Ninth Circuit Holds Modified Terms of Use Unenforceable

It’s not uncommon for companies to change or modify the terms under which they provide services to consumers. This is true whether the company is a traditional brick and mortar company or Internet based. When traditional companies make a change to service terms they usually send some type of written notice to the consumer. But for some reason this never caught on for Internet based companies. Often the Internet based Company would merely make changes to its terms of use (the contract which governs the consumers’ use of the relevant website and its services) and post the revised terms of use on its website. In most instances, unless the user reviewed the terms of use frequently and compared the current version to the version that was posted at the time the consumer became a user of the site, the user would be unaware of any changes.

Recently the Ninth Circuit addressed the enforceability of a modified terms of use when the company fails to provide notice to the consumer. In Douglas v. U.S, District Court, the plaintiff was a subscriber to AOL’s long distance telephone service. That service was subsequently taken over by Talk America. When Talk America took over AOL’s phone service it added for new provisions to the service’s terms of use: additional services charges; a waiver of the right to bring class actions; an arbitration clause; and a New York choice of law provision. Like so many Internet based service providers, Talk America did not affirmatively notify its users of the changes, but merely posted the revised provisions on line.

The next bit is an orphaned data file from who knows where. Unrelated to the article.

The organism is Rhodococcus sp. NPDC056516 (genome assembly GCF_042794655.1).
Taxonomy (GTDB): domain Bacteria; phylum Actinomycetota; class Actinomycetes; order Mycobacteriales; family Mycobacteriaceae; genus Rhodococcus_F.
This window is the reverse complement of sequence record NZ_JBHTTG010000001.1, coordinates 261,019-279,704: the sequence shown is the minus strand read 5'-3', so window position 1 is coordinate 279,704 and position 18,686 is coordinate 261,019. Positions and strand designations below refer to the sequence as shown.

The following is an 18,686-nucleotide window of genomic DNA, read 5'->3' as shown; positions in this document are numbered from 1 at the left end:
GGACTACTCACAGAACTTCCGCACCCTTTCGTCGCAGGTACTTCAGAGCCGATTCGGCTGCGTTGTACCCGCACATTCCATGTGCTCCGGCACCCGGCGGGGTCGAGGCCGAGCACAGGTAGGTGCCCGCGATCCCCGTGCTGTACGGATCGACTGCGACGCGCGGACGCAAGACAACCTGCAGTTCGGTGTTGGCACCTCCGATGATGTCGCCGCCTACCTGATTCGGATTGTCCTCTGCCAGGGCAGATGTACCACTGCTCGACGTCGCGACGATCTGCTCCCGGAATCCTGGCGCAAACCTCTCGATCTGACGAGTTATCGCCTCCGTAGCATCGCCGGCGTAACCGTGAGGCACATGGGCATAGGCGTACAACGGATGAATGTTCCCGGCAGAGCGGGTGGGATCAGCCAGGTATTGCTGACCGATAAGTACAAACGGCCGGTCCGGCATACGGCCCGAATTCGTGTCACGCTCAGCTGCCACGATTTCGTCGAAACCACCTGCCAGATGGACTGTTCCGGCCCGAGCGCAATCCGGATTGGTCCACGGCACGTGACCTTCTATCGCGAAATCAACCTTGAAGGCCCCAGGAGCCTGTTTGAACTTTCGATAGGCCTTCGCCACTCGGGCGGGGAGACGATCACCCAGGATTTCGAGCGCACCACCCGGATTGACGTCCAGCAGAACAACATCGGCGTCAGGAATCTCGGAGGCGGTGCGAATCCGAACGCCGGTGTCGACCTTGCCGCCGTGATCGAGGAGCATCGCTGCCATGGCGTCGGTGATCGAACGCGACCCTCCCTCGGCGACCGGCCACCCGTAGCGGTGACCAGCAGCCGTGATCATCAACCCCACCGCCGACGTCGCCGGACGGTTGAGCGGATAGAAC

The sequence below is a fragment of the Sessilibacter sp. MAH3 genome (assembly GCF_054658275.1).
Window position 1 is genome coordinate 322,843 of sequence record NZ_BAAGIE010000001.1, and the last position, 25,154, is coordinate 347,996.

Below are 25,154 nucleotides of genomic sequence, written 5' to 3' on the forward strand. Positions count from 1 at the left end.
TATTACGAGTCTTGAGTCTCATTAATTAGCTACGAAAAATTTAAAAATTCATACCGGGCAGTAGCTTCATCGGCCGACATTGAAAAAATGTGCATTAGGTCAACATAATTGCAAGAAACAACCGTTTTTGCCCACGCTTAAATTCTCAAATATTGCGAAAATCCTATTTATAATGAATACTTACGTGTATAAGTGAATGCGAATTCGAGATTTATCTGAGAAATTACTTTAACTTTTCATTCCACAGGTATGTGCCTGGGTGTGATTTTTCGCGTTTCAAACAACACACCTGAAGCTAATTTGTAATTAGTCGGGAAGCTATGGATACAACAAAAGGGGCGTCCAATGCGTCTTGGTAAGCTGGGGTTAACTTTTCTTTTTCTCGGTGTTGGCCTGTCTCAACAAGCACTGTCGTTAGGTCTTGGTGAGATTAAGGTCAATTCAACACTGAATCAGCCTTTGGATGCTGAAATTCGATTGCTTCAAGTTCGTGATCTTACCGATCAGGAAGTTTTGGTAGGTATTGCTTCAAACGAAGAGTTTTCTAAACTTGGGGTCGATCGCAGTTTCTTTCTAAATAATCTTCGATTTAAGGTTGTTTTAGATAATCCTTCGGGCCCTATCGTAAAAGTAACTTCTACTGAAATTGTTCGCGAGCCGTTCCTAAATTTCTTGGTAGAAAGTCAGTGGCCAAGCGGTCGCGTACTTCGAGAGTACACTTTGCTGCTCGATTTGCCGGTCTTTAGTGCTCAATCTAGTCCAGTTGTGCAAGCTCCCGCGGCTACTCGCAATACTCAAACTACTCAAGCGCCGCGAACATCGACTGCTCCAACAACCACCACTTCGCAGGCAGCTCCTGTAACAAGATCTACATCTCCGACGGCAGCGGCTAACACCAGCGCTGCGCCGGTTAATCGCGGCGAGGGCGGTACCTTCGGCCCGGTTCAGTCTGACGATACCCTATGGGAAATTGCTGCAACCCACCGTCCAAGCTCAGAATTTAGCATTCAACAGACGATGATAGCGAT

The Ninth Circuit held that merely posting the revised terms of use online is insufficient to bind previous users. While the plaintiff claimed that he had no reason to visit the Talk America website since AOL (and then Talk America) automatically charged his credit card for the services, the Ninth Circuit stated that even if he had visited the website he would no reason to look at the terms of use to determine if there had been any changes. “Parties to a contract have no obligation to check the terms on a periodic basis to learn whether they have been changed by the other side.” Further, the Ninth Circuit noted that the plaintiff would not know when to check the website for possible changes to the contract terms without being notified that the contract has been changes and how.

The drafters of some terms of use have foreseen enforceability issues and included a provision which provides that continued use of the service constitutes the user’s acceptance of the revised terms. The Ninth Circuit qualified the scope of such language by providing that even if continued use could be considered assent, such assent can only be inferred after the user receives proper notice of the proposed changes. In this case, the Ninth Circuit concluded, proper notice had not been given.

Other then providing notice by mail, the Ninth Circuit did not give any additional insight into what forms of notice are acceptable. Would notice by email, SMS, MMS, text message, or postings on the Service be sufficient? It’s not clear, and the sufficiency would probably be based on numerous factors.

This ruling also brings up business issues that need to be considered when crafting the terms of use, such as what should a company do if a user objects or refuses to accept the revised terms of use? Unless the terms of use includes a termination provision granting the company the right to terminate at any time, or grants the company the right to terminate if the user refuses to accept the revised terms of use, the company may be obligated to continue to provide services under the original terms.